I grew up in historically black churches. I planted an inner-city church. Now I pastor a multiethnic congregation, and I work with planters in urban communities around the world. But I only know one black person in all the missionaries serving on the field today.
Granted, my knowledge is limited. But according to recent estimates, African Americans comprise as few as 1 percent of international missionaries. As recently as 2013, in fact, only 27 of the SBC’s 4,900 missionaries were black. Similar stats about the rarity of missionaries from other demographics are easy to find as well.
At this point, the conversation often veers toward discussing the historic causes of this disparity. Those are important, but I’m more interested in a way forward. For the glory of God and the sake of the nations, we need to send more missionaries of color to the world. I want to show you why we must and how we can. But first, we have to talk about who “we” is.
Wait. Who’s “We”?
I’m arguing that we need to send more missionaries of color to the world. But many missionaries serving today are already sent from non-white, non-Western countries (places like Brazil, South Korea, and India). This is a wonderful reality reflecting the rapid rise of a global Christianity.
“For the glory of God and the sake of the nations, we need to send more missionaries of color to the world.”
Nevertheless, if you look at the top ten missionary-sending countries (p. 76), the US still sends more than the next seven countries combined. We should rejoice in the increasing missionary work of believers from other nations. But we also need to recognize that America still has a disproportionate effect on world missions—for good or for bad.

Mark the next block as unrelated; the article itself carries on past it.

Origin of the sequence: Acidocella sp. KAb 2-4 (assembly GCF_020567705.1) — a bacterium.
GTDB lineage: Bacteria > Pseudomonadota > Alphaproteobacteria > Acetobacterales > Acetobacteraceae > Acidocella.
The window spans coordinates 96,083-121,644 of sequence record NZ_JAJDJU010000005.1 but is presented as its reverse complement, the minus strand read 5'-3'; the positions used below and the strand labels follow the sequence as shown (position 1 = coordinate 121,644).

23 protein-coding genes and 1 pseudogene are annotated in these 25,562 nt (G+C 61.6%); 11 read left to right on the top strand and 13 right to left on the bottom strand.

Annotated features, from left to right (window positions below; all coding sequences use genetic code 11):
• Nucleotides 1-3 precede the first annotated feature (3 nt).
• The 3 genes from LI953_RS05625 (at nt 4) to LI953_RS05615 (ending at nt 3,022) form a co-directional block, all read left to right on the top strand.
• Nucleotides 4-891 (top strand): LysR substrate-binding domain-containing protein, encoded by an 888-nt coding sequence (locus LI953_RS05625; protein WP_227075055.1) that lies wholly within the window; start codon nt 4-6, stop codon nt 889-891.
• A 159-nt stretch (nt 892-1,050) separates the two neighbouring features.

So when I say we need to send more missionaries of color to the world, I’m talking about North American sending agencies. I’m talking about the International Mission Board along with other likeminded organizations in America that we love and pray for.
Why Missions Can’t Be Colorblind
In a perfect world, everybody could accept the truth from anybody. Blacks could hear truth from whites, and vice versa. The poor could hear truth from the rich. And nations struggling under the long arm of oppression could hear truth from descendants of their oppressors.
But we don’t live in a perfect world. Instead, we live in a world where fallen hearts are hunting for any excuse to reject the gospel. This is why Paul had his Timothy (who was biracial) circumcised for the sake of the Jews (Acts 16:1–3). There wasn’t anything wrong with Timothy; nevertheless, something about Timothy was still a stumbling block for his audience.
“In a perfect world, everybody could accept the truth from anybody. . . . But we don’t live in a perfect world.”
Like it or not, the legacy of European colonialism is a major stumbling block for many of the millions who suffer in places ravaged by centuries of light-skinned oppression. In contexts like these, black and brown missionaries simply bring credibility that’s hard to obtain otherwise. On top of this, diverse missionary teams avoid sending the wrong message about our faith. Simply by virtue of being different, they help the world see that the gospel is for all types of people.
How to Address the Current Lack of Color
We can do one of two things at this point. We can ignore the racial realities of global history and the stumbling blocks that exist because of them. Or we can take the recognized need to be contextually sensitive and expand it to include being color conscious. It’s not much of a choice.
Being color conscious will not usher in the return of McGavran’s homogenous unit principle with its strategic avoidance of diversity in our churches. On the contrary, we are seeking to increase the diversity of our missionary teams. Yet the goal is not decreasing the number of white missionaries on the field. Rather, the goal is a Psalm 67 consummation of a Matthew 28 commission. We want all ethnē (nations) going to all ethnē.